Facebook's banned Research app had 18% teen participants over program's lifetime: Report

Facebook tried to deceive the public in its response regarding its banned Onavo research VPN app.

Facebook has been caught downplaying how the social media giant's research program targetted teens.

Facebook was forced to end all its market research programs and take its Onavo VPN app off the Play Store after an investigation conducted by TechCrunch found that the app was being used to collect data from teens. After the report was published, Apple reacted by immediately outing the app from its App Store.

Facebooks banned Research app had 18% teen participants over programs lifetime: Report

Companies have pulled out from advertising on Facebook. Reuters.

In a response to a letter from US Senator Mark Warner, Facebook's VP of US public policy, Kevin Martin admitted, "At the time we ended the Facebook Research App on Apple’s iOS platform, less than 5 percent of the people sharing data with us through this program were teens."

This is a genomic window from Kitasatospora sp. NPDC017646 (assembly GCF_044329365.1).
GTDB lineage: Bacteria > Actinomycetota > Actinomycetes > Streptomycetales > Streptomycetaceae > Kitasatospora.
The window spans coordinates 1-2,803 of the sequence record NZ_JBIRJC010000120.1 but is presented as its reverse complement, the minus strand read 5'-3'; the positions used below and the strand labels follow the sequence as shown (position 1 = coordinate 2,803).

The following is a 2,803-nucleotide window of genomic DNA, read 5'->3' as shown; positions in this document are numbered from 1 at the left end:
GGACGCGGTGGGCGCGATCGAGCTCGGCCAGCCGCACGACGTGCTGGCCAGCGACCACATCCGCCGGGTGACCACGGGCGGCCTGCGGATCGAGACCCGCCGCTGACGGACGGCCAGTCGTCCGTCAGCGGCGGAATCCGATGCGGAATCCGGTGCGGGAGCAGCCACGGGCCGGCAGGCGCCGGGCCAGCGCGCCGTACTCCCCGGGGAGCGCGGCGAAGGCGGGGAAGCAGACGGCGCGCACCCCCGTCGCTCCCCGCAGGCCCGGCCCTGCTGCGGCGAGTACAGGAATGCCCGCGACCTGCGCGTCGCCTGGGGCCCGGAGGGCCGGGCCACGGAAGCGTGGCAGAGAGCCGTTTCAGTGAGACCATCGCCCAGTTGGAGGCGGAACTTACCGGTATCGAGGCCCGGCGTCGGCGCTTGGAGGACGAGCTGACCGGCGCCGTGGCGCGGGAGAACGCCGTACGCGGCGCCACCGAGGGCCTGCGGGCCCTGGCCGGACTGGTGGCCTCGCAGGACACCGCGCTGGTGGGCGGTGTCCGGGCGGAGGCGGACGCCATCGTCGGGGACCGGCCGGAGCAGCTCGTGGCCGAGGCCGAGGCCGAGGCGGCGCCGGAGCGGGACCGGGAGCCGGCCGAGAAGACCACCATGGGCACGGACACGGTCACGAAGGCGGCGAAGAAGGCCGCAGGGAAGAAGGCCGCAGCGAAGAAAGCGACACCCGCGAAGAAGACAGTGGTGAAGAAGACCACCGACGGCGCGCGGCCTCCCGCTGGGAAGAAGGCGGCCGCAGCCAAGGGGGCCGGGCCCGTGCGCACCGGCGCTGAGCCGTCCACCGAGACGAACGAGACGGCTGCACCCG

The same publication has now found that the 5 percent figure was actually only the total number of teens still enrolled in the research program when Facebook was caught. The report goes on to state that the total number of teen participants comes to about 18 percent when you look at the entire lifespan of the program. This percentage, of course, also includes the number of people who had become inactive and uninstalled the app.

Facebook later told reporters, "All of them (teens) with signed parental consent forms." Yet in earlier stated response to Senator Warner, Facebook admitted that "Potential participants were required to confirm that they were over 18 or provide other evidence of parental consent, though the vendors did not require a signed parental consent form for teen users."

Yet another PR disaster on Facebook's front.

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